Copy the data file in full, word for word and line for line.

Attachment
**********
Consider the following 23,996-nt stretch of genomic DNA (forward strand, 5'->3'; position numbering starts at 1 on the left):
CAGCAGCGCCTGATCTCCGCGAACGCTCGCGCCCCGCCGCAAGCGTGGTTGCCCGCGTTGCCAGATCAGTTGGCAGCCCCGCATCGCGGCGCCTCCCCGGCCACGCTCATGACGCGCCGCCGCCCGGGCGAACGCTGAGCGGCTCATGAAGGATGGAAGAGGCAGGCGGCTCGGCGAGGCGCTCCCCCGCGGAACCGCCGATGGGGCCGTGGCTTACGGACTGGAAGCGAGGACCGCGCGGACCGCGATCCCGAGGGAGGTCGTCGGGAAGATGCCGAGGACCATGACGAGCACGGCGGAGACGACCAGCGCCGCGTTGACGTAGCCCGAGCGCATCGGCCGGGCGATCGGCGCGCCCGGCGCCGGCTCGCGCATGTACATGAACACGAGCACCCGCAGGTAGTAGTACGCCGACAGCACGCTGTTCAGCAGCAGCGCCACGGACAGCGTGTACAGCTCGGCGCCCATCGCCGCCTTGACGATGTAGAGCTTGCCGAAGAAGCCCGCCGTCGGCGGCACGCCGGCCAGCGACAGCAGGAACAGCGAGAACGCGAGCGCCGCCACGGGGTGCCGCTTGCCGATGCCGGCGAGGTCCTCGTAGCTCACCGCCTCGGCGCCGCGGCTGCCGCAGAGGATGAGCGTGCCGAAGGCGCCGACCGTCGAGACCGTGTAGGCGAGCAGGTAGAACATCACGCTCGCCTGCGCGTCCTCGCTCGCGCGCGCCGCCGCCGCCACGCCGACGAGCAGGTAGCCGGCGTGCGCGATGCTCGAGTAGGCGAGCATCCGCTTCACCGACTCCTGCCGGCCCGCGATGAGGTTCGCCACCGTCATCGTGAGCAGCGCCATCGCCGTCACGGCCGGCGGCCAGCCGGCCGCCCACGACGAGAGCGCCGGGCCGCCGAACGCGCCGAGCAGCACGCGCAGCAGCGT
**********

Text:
Consider the following 23,996-nt stretch of genomic DNA (forward strand, 5'->3'; position numbering starts at 1 on the left):
CAGCAGCGCCTGATCTCCGCGAACGCTCGCGCCCCGCCGCAAGCGTGGTTGCCCGCGTTGCCAGATCAGTTGGCAGCCCCGCATCGCGGCGCCTCCCCGGCCACGCTCATGACGCGCCGCCGCCCGGGCGAACGCTGAGCGGCTCATGAAGGATGGAAGAGGCAGGCGGCTCGGCGAGGCGCTCCCCCGCGGAACCGCCGATGGGGCCGTGGCTTACGGACTGGAAGCGAGGACCGCGCGGACCGCGATCCCGAGGGAGGTCGTCGGGAAGATGCCGAGGACCATGACGAGCACGGCGGAGACGACCAGCGCCGCGTTGACGTAGCCCGAGCGCATCGGCCGGGCGATCGGCGCGCCCGGCGCCGGCTCGCGCATGTACATGAACACGAGCACCCGCAGGTAGTAGTACGCCGACAGCACGCTGTTCAGCAGCAGCGCCACGGACAGCGTGTACAGCTCGGCGCCCATCGCCGCCTTGACGATGTAGAGCTTGCCGAAGAAGCCCGCCGTCGGCGGCACGCCGGCCAGCGACAGCAGGAACAGCGAGAACGCGAGCGCCGCCACGGGGTGCCGCTTGCCGATGCCGGCGAGGTCCTCGTAGCTCACCGCCTCGGCGCCGCGGCTGCCGCAGAGGATGAGCGTGCCGAAGGCGCCGACCGTCGAGACCGTGTAGGCGAGCAGGTAGAACATCACGCTCGCCTGCGCGTCCTCGCTCGCGCGCGCCGCCGCCGCCACGCCGACGAGCAGGTAGCCGGCGTGCGCGATGCTCGAGTAGGCGAGCATCCGCTTCACCGACTCCTGCCGGCCCGCGATGAGGTTCGCCACCGTCATCGTGAGCAGCGCCATCGCCGTCACGGCCGGCGGCCAGCCGGCCGCCCACGACGAGAGCGCCGGGCCGCCGAACGCGCCGAGCAGCACGCGCAGCAGCGT